Good luck with that.
Bloomberg: California leads U.S. state and local governments asking voters to approve $66.4 billion in borrowing for schools, sewers and other public works today as a contracting economy and higher costs damp taxpayers’ appetite for new debt.
Voters in 41 states from Rhode Island to Alaska are weighing the second-biggest slate of bond measures after November 2006’s $78.6 billion, according to Ipreo, a New York-based financial data provider. California has the largest referendum, $9.95 billion in funding for a high-speed rail network, with proposals around the state totaling almost $42 billion.
Taxpayers, who approved an average 82 per cent of bonds on local ballots the past decade, may not be as receptive this year. Wall Street upheaval drove interest rates on tax-exempt debt to record highs, hurt consumer spending, increased unemployment and prompted emergency federal government action to shore up the financial system.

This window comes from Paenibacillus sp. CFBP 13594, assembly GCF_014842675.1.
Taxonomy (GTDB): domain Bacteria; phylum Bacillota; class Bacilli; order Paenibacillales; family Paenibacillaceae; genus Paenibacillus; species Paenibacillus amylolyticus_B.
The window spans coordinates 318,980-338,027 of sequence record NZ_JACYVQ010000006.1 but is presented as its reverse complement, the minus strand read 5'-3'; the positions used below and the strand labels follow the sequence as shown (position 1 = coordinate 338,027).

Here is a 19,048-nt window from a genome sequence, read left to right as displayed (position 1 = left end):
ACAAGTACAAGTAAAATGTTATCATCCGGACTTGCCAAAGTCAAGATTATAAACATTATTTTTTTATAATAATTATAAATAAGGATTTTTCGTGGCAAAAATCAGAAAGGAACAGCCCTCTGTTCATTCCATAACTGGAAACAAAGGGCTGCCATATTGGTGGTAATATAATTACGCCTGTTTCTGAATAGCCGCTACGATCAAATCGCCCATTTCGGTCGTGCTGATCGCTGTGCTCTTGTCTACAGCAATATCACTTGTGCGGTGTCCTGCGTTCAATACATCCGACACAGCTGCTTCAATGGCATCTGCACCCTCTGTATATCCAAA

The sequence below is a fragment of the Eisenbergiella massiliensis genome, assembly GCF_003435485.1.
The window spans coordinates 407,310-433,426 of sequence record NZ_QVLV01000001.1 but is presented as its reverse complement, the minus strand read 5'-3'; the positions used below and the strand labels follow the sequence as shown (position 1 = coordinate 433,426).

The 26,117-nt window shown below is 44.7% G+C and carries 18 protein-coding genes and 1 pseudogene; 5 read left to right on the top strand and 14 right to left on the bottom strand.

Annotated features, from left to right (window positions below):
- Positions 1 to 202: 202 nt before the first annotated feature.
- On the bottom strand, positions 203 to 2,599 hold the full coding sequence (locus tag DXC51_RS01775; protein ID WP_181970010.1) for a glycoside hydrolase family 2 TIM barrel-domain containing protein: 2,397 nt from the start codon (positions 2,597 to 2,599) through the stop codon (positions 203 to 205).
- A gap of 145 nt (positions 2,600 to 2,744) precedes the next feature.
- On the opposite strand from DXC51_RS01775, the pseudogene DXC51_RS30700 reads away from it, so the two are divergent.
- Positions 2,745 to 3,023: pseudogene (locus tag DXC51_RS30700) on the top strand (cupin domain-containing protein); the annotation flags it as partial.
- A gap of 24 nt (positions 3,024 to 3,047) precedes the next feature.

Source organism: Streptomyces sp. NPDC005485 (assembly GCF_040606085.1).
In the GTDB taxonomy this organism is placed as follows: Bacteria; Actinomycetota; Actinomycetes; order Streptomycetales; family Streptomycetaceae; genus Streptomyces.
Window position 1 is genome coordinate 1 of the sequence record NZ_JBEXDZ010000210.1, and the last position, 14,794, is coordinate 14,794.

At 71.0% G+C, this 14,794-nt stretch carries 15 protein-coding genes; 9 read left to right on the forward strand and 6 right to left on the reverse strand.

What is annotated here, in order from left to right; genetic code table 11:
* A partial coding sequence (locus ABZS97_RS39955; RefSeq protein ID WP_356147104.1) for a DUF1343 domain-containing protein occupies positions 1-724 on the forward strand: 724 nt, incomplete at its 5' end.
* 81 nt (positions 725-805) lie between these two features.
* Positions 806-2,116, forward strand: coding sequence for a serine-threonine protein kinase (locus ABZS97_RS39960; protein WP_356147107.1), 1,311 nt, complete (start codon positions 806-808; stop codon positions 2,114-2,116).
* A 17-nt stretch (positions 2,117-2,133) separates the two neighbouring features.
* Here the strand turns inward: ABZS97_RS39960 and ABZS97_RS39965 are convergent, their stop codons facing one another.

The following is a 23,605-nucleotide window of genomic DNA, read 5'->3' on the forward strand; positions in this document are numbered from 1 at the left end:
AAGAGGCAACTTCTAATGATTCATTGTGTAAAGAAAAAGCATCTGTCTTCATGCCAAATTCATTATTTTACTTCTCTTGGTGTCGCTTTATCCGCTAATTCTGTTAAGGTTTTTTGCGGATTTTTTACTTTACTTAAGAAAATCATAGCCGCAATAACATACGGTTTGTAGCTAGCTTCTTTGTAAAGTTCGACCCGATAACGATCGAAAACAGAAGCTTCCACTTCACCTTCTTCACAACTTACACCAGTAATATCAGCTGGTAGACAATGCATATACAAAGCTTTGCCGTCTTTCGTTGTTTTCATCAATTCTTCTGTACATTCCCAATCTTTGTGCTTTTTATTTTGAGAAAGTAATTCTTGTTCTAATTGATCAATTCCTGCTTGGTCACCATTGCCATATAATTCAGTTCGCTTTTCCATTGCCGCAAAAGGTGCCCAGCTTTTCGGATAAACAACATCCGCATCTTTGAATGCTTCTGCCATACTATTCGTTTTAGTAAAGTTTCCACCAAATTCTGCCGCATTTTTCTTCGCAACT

“With voters tightening their own belts right now, I would think they would want government to do the same thing and not take on the new debt,” said John Matsusaka, president of the University of Southern California’s Initiative and Referendum Institute in Los Angeles.
…On average, voters nationwide approved more than four-fifths of the debt proposed at November general elections the past 10 years, according to Ipreo figures. Today’s ballots seek the largest amount of new borrowing during a presidential election.
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